A rally protesting the National Security Agency's spy programs at home and abroad drew hundreds of protesters to the nation's capital Saturday, reported CNN.
Organized by Stop Watching Us, a coalition of various activist groups such as the American Civil Liberties Union, Electronic Frontier Foundation, Occupy Wall Street NYC and the Libertarian Party, the rally featured several speakers and a march through downtown Washington, D.C., ending in front of the U.S. Capitol.
Among the protesters' demands were a congressional investigation into the spying allegations, and new laws limiting the NSA's reach. An amendment to reduce the NSA's powers was introduced by Rep. Justin Amash, R-Michigan, but was defeated by seven votes in July.
“This isn't a partisan issue. This is for Republicans, Democrats, Libertarians, conservatives and liberals, everyone in between,” said Amash, who spoke at the rally.
The protest was made all the more relevant amid new allegations that the NSA tapped German chancellor Angela Merkel's personal cellphone. Leaders of U.S. allies France, Italy and Brazil have also raised complaints about U.S. surveillance, according to a USA Today report.
Germany is planning to send intelligence officials to Washington for discussion of the phone-tapping, while an AFP report from Friday says Spanish Prime Minster Mariano Rajoy will ask the U.S. ambassador to come to Madrid to explain reports of American spying in Spain.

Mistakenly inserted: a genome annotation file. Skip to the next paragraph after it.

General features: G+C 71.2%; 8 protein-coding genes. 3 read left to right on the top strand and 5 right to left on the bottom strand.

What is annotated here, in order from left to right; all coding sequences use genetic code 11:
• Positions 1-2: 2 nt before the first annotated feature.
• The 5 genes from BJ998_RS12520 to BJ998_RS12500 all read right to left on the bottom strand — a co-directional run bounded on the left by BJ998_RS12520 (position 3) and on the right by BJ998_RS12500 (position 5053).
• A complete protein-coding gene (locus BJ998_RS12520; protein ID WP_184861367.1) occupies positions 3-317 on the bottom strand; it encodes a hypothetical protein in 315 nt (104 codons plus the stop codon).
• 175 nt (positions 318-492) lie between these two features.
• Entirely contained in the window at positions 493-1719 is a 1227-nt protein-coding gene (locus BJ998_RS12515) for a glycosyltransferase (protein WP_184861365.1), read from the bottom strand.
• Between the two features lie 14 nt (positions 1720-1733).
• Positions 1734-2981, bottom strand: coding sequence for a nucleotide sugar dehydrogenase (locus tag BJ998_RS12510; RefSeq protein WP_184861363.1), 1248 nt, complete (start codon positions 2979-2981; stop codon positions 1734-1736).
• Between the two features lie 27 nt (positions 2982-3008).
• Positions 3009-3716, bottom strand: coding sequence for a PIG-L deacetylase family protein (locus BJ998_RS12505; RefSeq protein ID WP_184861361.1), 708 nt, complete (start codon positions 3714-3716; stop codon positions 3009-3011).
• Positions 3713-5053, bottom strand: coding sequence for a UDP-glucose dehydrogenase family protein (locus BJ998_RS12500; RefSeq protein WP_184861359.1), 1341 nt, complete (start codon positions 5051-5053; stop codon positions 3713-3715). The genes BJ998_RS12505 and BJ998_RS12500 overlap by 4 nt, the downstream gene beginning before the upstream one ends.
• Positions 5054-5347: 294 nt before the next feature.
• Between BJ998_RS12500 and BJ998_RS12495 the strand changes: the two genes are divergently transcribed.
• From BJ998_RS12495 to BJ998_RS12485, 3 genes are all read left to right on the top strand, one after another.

Former NSA contractor Edward Snowden, whose revelations of the NSA's surveillance activities touched off the controversy, provided a statement to the ACLU that was read at the rally.
“We've learned that the U.S. intelligence community secretly built a system of pervasive surveillance. Today, no telephone in America makes a call without leaving a record with the NSA. Today, no internet transaction enters or leaves America without passing through the NSA's hands. Our representatives in Congress tell us this is not surveillance. They're wrong.”
Snowden leaked thousands of classified documents detailing the depth and extent of the NSA spy program in May. He then fled to Hong Kong, then Russia to escape extradition to the U.S. after the leak, and was granted temporary asylum in Russia in August.